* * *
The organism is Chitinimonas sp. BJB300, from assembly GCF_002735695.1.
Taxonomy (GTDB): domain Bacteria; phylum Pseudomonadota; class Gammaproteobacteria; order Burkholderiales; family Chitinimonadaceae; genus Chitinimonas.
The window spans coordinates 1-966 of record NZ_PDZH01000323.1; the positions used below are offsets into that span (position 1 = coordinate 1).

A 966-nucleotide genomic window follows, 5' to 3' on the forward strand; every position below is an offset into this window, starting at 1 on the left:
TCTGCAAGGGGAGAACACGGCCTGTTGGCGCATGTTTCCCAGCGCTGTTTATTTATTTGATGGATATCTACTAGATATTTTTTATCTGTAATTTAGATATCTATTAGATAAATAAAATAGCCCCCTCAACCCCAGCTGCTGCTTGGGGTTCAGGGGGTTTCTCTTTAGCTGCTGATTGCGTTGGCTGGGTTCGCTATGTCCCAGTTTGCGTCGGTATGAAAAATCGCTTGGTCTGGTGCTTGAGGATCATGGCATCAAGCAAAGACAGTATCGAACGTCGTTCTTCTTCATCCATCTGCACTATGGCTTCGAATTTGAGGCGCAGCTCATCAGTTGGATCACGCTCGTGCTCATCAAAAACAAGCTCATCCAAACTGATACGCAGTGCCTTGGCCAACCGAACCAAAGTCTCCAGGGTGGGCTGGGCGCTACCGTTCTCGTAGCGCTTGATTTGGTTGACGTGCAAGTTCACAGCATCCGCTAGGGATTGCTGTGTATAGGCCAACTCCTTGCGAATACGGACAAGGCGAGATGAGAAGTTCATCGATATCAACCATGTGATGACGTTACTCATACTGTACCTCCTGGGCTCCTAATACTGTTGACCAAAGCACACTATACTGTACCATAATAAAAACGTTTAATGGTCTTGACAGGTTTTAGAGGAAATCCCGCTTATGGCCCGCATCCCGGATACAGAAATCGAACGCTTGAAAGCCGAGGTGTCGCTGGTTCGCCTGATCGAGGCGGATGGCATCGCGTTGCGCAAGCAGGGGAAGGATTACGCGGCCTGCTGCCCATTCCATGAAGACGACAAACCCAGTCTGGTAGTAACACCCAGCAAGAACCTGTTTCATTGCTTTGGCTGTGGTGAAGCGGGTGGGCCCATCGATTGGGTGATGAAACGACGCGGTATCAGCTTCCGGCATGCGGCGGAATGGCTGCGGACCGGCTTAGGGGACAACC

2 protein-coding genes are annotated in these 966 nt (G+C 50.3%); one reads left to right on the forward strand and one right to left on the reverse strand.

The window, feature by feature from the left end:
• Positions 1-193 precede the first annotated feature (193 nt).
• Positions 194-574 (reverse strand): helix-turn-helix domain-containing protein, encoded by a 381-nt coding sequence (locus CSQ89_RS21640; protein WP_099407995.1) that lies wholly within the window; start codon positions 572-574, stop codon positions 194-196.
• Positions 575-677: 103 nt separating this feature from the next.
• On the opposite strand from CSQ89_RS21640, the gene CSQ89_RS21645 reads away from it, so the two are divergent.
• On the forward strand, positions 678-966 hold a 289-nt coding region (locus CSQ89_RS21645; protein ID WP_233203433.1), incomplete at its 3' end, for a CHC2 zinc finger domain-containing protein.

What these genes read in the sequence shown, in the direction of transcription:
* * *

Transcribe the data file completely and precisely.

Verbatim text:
The organism is Chitinimonas sp. BJB300, from assembly GCF_002735695.1.
Taxonomy (GTDB): domain Bacteria; phylum Pseudomonadota; class Gammaproteobacteria; order Burkholderiales; family Chitinimonadaceae; genus Chitinimonas.
The window spans coordinates 1-966 of record NZ_PDZH01000323.1; the positions used below are offsets into that span (position 1 = coordinate 1).

A 966-nucleotide genomic window follows, 5' to 3' on the forward strand; every position below is an offset into this window, starting at 1 on the left:
TCTGCAAGGGGAGAACACGGCCTGTTGGCGCATGTTTCCCAGCGCTGTTTATTTATTTGATGGATATCTACTAGATATTTTTTATCTGTAATTTAGATATCTATTAGATAAATAAAATAGCCCCCTCAACCCCAGCTGCTGCTTGGGGTTCAGGGGGTTTCTCTTTAGCTGCTGATTGCGTTGGCTGGGTTCGCTATGTCCCAGTTTGCGTCGGTATGAAAAATCGCTTGGTCTGGTGCTTGAGGATCATGGCATCAAGCAAAGACAGTATCGAACGTCGTTCTTCTTCATCCATCTGCACTATGGCTTCGAATTTGAGGCGCAGCTCATCAGTTGGATCACGCTCGTGCTCATCAAAAACAAGCTCATCCAAACTGATACGCAGTGCCTTGGCCAACCGAACCAAAGTCTCCAGGGTGGGCTGGGCGCTACCGTTCTCGTAGCGCTTGATTTGGTTGACGTGCAAGTTCACAGCATCCGCTAGGGATTGCTGTGTATAGGCCAACTCCTTGCGAATACGGACAAGGCGAGATGAGAAGTTCATCGATATCAACCATGTGATGACGTTACTCATACTGTACCTCCTGGGCTCCTAATACTGTTGACCAAAGCACACTATACTGTACCATAATAAAAACGTTTAATGGTCTTGACAGGTTTTAGAGGAAATCCCGCTTATGGCCCGCATCCCGGATACAGAAATCGAACGCTTGAAAGCCGAGGTGTCGCTGGTTCGCCTGATCGAGGCGGATGGCATCGCGTTGCGCAAGCAGGGGAAGGATTACGCGGCCTGCTGCCCATTCCATGAAGACGACAAACCCAGTCTGGTAGTAACACCCAGCAAGAACCTGTTTCATTGCTTTGGCTGTGGTGAAGCGGGTGGGCCCATCGATTGGGTGATGAAACGACGCGGTATCAGCTTCCGGCATGCGGCGGAATGGCTGCGGACCGGCTTAGGGGACAACC

2 protein-coding genes are annotated in these 966 nt (G+C 50.3%); one reads left to right on the forward strand and one right to left on the reverse strand.

The window, feature by feature from the left end:
• Positions 1-193 precede the first annotated feature (193 nt).
• Positions 194-574 (reverse strand): helix-turn-helix domain-containing protein, encoded by a 381-nt coding sequence (locus CSQ89_RS21640; protein WP_099407995.1) that lies wholly within the window; start codon positions 572-574, stop codon positions 194-196.
• Positions 575-677: 103 nt separating this feature from the next.
• On the opposite strand from CSQ89_RS21640, the gene CSQ89_RS21645 reads away from it, so the two are divergent.
• On the forward strand, positions 678-966 hold a 289-nt coding region (locus CSQ89_RS21645; protein ID WP_233203433.1), incomplete at its 3' end, for a CHC2 zinc finger domain-containing protein.

What these genes read in the sequence shown, in the direction of transcription: